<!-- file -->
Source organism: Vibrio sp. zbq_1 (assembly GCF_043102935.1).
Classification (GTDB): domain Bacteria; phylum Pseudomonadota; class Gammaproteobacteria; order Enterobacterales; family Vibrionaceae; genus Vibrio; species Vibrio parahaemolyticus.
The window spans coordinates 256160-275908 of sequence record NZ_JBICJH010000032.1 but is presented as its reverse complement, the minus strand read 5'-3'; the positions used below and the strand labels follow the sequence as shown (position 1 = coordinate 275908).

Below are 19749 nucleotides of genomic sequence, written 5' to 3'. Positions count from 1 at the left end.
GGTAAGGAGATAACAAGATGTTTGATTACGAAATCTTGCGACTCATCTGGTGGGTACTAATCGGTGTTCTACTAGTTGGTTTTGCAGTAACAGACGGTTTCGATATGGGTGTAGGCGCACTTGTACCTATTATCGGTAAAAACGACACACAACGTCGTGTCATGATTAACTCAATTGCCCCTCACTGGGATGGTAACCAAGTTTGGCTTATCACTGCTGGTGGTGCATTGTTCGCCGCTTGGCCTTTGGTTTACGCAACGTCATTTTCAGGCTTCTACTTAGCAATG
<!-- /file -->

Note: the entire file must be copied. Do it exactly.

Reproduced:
Source organism: Vibrio sp. zbq_1 (assembly GCF_043102935.1).
Classification (GTDB): domain Bacteria; phylum Pseudomonadota; class Gammaproteobacteria; order Enterobacterales; family Vibrionaceae; genus Vibrio; species Vibrio parahaemolyticus.
The window spans coordinates 256160-275908 of sequence record NZ_JBICJH010000032.1 but is presented as its reverse complement, the minus strand read 5'-3'; the positions used below and the strand labels follow the sequence as shown (position 1 = coordinate 275908).

Below are 19749 nucleotides of genomic sequence, written 5' to 3'. Positions count from 1 at the left end.
GGTAAGGAGATAACAAGATGTTTGATTACGAAATCTTGCGACTCATCTGGTGGGTACTAATCGGTGTTCTACTAGTTGGTTTTGCAGTAACAGACGGTTTCGATATGGGTGTAGGCGCACTTGTACCTATTATCGGTAAAAACGACACACAACGTCGTGTCATGATTAACTCAATTGCCCCTCACTGGGATGGTAACCAAGTTTGGCTTATCACTGCTGGTGGTGCATTGTTCGCCGCTTGGCCTTTGGTTTACGCAACGTCATTTTCAGGCTTCTACTTAGCAATG